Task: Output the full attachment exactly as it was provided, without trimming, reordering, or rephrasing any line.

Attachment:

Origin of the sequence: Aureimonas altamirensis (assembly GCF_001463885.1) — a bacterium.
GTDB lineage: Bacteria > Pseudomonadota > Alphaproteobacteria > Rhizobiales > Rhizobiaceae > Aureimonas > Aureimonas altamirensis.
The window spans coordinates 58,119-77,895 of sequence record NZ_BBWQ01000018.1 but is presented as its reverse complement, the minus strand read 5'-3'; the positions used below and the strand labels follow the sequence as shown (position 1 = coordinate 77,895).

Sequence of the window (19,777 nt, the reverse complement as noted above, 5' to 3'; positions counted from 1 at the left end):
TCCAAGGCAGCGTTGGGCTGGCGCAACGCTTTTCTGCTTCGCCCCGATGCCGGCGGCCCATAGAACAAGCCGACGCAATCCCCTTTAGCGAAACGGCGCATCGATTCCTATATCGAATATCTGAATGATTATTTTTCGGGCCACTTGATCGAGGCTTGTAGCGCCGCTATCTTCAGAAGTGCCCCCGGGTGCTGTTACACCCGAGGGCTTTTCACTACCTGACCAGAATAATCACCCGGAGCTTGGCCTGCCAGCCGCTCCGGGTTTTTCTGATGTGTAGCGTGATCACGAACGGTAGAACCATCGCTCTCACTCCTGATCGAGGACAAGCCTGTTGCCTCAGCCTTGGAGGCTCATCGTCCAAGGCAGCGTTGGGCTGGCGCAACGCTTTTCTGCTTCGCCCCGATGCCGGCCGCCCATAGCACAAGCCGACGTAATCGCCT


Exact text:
Origin of the sequence: Aureimonas altamirensis (assembly GCF_001463885.1) — a bacterium.
GTDB lineage: Bacteria > Pseudomonadota > Alphaproteobacteria > Rhizobiales > Rhizobiaceae > Aureimonas > Aureimonas altamirensis.
The window spans coordinates 58,119-77,895 of sequence record NZ_BBWQ01000018.1 but is presented as its reverse complement, the minus strand read 5'-3'; the positions used below and the strand labels follow the sequence as shown (position 1 = coordinate 77,895).

Sequence of the window (19,777 nt, the reverse complement as noted above, 5' to 3'; positions counted from 1 at the left end):
TCCAAGGCAGCGTTGGGCTGGCGCAACGCTTTTCTGCTTCGCCCCGATGCCGGCGGCCCATAGAACAAGCCGACGCAATCCCCTTTAGCGAAACGGCGCATCGATTCCTATATCGAATATCTGAATGATTATTTTTCGGGCCACTTGATCGAGGCTTGTAGCGCCGCTATCTTCAGAAGTGCCCCCGGGTGCTGTTACACCCGAGGGCTTTTCACTACCTGACCAGAATAATCACCCGGAGCTTGGCCTGCCAGCCGCTCCGGGTTTTTCTGATGTGTAGCGTGATCACGAACGGTAGAACCATCGCTCTCACTCCTGATCGAGGACAAGCCTGTTGCCTCAGCCTTGGAGGCTCATCGTCCAAGGCAGCGTTGGGCTGGCGCAACGCTTTTCTGCTTCGCCCCGATGCCGGCCGCCCATAGCACAAGCCGACGTAATCGCCT